BERKELEY HEIGHTS—The Wharton Institute for the Performing Arts (WIPA) presented a day of recitals by students of all ages and instruments on Sunday, February 4 at the Performing Arts School located at 60 Locust Avenue in Berkeley Heights. 35 students performing flute, piano, violin, cello, guitar, saxophone, musical theater, and voice had the chance to shine in four concerts to an audience of close to a hundred enthusiastic listeners.

Says Student Servcies Manager Kristen Wuest, “The idea for Super Recital Sunday came from conversations with parents about what we can do at the Performing Arts School to enhance their child’s private lesson experience. Most of the feedback we received was a desire for more performance opportunities that create a sense of community. This was a great opportunity for students to hear others outside of their instrument discipline and a chance to get comfortable on stage—which can be a difficult boundary to overcome.”

These recitals were not just for young students, however. Wharton’s Performing Arts School has a growing adult division and several adult students took advantage of the opportunities afforded by the day of concerts. Plainfield resident Gail Bayse, who has studied cello at the Performing Arts School for five years, performed on three of the four Super Recital Sunday concerts. Bayse was introduced to the cello in grade school and went on to complete an undergraduate degree in vocal music education. She taught K-12 vocal music for two years, but always regrets the day that she gave up the cello. She didn’t realize there was a venue for adult music studies.

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Fast forward to almost six years ago when Bayse was awarded a ten-year tenure bonus from the company she worked for at the time, and after having a conversation with a Berkeley Heights resident and friend who suggested she look into adult study at Wharton, she used the bonus to rent a cello and sign up for a year of private lessons at the Performing Arts School. Today, Bayse works at a Japanese bank in New York City as an Internal Information Technology Auditor, assuring the confidentiality, integrity, availability of her company’s systems and data.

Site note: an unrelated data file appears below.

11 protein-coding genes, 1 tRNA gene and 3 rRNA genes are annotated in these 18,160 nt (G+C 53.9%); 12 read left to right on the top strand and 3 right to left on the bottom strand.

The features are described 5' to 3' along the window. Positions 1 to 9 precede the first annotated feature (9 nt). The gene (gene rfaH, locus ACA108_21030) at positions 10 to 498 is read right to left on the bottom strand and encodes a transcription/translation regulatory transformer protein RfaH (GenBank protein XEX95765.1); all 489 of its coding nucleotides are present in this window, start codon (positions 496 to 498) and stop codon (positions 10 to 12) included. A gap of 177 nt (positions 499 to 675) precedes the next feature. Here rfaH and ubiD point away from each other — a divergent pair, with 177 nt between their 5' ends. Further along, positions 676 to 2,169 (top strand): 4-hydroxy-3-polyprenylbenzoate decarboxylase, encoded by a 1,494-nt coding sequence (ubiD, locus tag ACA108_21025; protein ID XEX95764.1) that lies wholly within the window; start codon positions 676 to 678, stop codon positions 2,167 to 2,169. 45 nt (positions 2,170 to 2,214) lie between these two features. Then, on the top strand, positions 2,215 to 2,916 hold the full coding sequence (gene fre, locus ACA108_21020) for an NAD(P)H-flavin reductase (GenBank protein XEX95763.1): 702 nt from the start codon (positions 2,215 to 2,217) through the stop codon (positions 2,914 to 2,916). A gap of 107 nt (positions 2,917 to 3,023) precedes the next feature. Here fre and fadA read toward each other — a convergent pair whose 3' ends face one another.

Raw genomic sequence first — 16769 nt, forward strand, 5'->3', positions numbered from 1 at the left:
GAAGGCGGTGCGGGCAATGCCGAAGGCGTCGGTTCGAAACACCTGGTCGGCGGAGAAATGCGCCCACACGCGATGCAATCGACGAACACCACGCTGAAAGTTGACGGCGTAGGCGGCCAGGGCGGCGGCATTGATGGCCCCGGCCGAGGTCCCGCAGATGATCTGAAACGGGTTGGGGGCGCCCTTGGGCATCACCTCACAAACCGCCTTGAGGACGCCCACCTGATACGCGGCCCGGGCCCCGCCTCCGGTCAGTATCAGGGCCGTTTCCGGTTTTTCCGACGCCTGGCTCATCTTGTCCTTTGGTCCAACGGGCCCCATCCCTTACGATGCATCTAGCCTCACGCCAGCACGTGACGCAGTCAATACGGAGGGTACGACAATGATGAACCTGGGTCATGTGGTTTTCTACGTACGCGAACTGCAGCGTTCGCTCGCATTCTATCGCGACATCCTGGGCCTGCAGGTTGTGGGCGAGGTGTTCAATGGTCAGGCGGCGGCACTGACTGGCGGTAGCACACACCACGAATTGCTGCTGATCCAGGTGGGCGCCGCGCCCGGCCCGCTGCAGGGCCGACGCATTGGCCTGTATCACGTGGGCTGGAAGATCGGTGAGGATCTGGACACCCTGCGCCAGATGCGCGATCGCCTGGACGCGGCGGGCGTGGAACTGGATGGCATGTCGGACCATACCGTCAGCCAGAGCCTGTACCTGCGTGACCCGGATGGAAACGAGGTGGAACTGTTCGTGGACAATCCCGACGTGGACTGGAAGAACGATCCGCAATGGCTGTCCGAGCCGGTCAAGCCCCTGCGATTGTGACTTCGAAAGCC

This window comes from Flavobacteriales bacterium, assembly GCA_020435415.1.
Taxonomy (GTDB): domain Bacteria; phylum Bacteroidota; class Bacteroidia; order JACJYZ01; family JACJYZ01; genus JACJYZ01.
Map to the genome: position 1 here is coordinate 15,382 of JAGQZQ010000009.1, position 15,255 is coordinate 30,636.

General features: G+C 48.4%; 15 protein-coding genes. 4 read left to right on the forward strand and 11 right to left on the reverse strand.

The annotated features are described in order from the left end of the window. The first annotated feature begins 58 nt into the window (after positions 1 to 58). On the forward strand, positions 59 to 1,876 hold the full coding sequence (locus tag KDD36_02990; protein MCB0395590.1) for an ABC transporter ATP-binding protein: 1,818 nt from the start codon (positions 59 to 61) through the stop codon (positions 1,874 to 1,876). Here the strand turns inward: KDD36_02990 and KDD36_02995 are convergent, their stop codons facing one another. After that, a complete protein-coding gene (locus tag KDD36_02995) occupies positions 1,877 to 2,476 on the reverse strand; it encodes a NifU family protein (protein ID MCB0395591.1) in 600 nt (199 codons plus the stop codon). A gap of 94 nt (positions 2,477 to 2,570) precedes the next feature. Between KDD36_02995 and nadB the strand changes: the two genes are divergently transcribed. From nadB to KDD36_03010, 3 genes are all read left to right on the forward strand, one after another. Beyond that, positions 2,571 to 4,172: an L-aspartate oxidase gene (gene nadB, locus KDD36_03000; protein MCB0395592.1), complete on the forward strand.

Says Bayse, “As you might imagine, the audit profession is fairly routine and does not encourage creativity. Cello is my escape from the mundane.  As an adult, it is the one part of my life that I do for me. No one pays me to do it; no one depends on me to do it; I do not get graded on it; no one demands that I get in my practice time. It is literally and figuratively my “play” time.  I commute on average four hours a day to get to work. Between my commute, my work life, and my responsibilities at home, I tuck in as much practice time as I can. This is often late night and it is quite relaxing. Saturday and Sunday mornings, before weekly errands, are also “cello-time.” I loved Super Recital Sunday. We do not often get to hear other areas of study that Wharton offers—I can’t remember the last time I heard a saxophone soloist or a budding vocalist accompanying himself.  It was very encouraging.”

Adds Bayse, “Super Recital Sunday was also scheduled the week before our winter cello recital.  I was able to play multiple times and am hopeful that it tames my performance jitters for the upcoming recital!”

For more information about all of the Performing Arts School’s programs, visit www.WhartonArts.org or call 908-790-0700.

The Wharton Institute for the Performing Arts’ mission is to provide the highest quality performing arts education to a wide range of students in a supportive and inclusive environment, where striving for personal excellence inspires and connects those we teach to the communities we serve. Wharton is New Jersey’s largest independent non-profit community performing arts education center serving over 1,400 students through a range of classes and ensembles including the 14 ensembles of the New Jersey Youth Symphony which serve 500 students in grades 3 - 12.

Wharton Institute for the Performing Arts is located in Berkeley Heights, New Providence and Paterson, NJ and reaches students from 13 counties. All of WIPA’s extraordinary faculty members and conductors hold degrees in their teaching specialty and have been vetted and trained to enable our students to achieve their personal best.